Remains of Phanerozoic epicontinental basins are spread over large parts of Europe. They record cycles of dissipated rifting and thinning of continental crust, and show long-lasting and slow rates of subsidence. Close to sea level they are highly sensitive to transgressions/regressions and show a pronounced cyclic sedimentary architecture. There sedimentary infill is dominated by clastic sediments, which is generally thought to derive from the surrounding basement realms, and mostly represent fluvial, eolian and shallow marine depositional environments. Marine episodes are characterized by weakly inclined carbonate ramps, evaporate formation and repeated low-oxygen stagnant conditions. The combination of producing, storing and sealing units provides good potential for oil and gas reservoirs. Late Cretaceous to Cenozoic uplift and salt tectonics inverted many of these basins in Central Europa.


Session 7.4: Carbonate mounds through time and space: from organisms to giant sedimentary structures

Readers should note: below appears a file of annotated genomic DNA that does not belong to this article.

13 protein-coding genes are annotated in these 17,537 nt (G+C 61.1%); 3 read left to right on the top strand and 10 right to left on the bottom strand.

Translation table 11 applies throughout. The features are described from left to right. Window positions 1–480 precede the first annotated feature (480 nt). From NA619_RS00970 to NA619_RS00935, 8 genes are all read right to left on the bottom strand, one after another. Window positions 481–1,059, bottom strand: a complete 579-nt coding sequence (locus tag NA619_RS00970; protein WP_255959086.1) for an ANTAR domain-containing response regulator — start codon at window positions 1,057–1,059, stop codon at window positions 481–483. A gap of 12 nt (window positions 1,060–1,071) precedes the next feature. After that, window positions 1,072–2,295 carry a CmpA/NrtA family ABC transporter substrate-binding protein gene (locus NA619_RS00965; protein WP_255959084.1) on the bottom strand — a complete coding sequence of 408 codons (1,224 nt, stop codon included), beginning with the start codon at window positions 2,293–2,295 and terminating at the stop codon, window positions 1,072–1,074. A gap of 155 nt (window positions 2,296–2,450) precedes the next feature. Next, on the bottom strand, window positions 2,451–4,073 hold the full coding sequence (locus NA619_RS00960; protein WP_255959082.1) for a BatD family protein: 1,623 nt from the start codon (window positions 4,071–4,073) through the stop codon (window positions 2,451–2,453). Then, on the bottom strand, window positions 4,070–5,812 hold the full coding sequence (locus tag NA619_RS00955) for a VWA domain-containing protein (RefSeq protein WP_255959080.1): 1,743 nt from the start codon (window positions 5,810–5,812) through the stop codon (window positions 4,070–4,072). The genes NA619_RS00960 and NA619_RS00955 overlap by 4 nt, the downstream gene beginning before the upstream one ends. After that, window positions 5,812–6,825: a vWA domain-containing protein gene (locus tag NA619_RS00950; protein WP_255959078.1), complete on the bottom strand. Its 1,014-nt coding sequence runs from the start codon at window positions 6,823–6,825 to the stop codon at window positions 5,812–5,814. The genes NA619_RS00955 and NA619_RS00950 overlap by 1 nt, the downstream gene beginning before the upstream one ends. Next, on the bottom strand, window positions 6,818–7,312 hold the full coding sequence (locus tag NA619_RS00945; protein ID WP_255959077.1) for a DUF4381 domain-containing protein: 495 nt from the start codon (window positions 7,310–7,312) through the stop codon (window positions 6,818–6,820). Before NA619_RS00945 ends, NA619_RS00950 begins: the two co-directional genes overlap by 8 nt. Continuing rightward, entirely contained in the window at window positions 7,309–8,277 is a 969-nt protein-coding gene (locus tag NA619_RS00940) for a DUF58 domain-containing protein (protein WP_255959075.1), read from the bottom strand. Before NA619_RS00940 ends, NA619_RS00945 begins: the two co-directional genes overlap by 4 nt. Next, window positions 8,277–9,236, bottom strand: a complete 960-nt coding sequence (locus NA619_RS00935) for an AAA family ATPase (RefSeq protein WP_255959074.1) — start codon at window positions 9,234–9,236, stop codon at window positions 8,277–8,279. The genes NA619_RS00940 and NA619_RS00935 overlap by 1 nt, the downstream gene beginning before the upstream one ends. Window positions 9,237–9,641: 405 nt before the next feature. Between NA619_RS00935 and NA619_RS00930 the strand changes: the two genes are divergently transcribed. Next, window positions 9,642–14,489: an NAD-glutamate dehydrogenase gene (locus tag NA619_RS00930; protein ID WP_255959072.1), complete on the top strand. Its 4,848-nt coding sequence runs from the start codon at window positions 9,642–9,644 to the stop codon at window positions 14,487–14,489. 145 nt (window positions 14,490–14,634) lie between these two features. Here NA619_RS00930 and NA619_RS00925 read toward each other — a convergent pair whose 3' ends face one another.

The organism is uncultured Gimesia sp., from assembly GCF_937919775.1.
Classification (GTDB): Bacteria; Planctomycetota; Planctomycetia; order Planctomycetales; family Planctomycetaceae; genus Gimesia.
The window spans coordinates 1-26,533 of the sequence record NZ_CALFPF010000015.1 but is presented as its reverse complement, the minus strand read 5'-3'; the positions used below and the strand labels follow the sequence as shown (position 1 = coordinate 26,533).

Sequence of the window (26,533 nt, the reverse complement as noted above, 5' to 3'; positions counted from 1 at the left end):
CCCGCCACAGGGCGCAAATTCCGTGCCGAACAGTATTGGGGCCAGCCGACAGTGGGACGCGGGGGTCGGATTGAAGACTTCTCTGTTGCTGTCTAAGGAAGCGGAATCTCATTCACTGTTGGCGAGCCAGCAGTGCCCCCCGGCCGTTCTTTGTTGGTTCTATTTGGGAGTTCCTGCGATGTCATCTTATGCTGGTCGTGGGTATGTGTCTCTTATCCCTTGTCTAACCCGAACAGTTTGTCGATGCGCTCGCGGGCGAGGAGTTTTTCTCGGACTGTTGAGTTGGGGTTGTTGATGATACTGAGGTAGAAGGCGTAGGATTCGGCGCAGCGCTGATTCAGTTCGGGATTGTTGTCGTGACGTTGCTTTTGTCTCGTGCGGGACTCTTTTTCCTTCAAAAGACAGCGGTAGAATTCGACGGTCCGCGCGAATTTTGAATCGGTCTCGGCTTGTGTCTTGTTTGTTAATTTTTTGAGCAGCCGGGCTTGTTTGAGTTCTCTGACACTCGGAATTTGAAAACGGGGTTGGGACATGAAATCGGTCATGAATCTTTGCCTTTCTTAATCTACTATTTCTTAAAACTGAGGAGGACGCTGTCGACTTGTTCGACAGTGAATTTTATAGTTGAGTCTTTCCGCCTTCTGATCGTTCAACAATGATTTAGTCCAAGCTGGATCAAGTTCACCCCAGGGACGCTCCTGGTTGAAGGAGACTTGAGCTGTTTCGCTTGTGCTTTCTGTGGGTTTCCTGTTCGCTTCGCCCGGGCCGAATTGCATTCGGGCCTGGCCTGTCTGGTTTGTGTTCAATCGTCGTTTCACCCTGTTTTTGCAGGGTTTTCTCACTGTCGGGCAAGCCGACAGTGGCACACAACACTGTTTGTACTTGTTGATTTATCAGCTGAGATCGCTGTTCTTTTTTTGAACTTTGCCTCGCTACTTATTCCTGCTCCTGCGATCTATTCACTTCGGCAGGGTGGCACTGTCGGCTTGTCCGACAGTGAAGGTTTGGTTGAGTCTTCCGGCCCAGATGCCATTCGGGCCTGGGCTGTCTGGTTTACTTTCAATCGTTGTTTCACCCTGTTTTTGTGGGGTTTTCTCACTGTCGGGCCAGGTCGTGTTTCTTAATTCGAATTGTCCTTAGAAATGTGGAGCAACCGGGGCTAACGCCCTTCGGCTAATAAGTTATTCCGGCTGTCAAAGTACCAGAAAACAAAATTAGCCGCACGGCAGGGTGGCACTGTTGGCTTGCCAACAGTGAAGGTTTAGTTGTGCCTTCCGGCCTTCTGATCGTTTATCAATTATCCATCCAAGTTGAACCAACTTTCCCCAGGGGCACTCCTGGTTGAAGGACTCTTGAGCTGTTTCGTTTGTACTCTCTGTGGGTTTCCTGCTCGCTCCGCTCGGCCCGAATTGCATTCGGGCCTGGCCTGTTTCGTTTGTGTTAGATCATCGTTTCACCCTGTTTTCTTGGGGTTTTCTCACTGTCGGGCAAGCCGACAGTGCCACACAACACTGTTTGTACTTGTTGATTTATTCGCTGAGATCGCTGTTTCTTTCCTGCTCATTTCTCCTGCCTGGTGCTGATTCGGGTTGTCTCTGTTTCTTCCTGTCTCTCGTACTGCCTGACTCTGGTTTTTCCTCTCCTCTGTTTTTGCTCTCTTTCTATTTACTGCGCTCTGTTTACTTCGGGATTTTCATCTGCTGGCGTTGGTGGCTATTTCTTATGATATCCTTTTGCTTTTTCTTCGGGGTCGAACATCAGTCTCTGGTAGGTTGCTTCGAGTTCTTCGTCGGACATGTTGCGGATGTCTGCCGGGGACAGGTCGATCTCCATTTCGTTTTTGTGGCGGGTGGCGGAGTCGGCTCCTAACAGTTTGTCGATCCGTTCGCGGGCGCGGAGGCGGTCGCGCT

Dierk Hebbeln (MARUM, Bremen), Christian Dullo (GEOMAR, Kiel), André Freiwald (Senckenberg am Meer, Wilhelmshaven), Elias Samankassou (University of Geneva, CH)

Carbonate mounds in their widest sense are important and ubiquitous components of the sedimentary rock record throughout the Phanerozoic. Most have been formed by a variety of framework-building organisms such as corals, crinoids and bryozoans whose fossil remains commonly represent important components in these mounds. The processes of their formation and the environmental setting favoring it are still a matter of debate, basically because for long time it was assumed that hardly any true modern analogues to the widespread fossil carbonate mounds exist. However, the last two decades witnessed the discovery of thousands of modern carbonate mounds all along the margins of the Atlantic Ocean (and beyond) which mainly rely on cold-water corals as framework-builders. In size, shape and sedimentary structure these modern mounds bear many similarities to fossil carbonate mounds and, thus, might contribute as a true modern analogue to our overall understanding of carbonate mound formation. Here, we invite contributions dealing with fossil as well as modern carbonate mounds to trigger the dialogue between the communities focusing so far solely on the fossil or the modern carbonate mounds.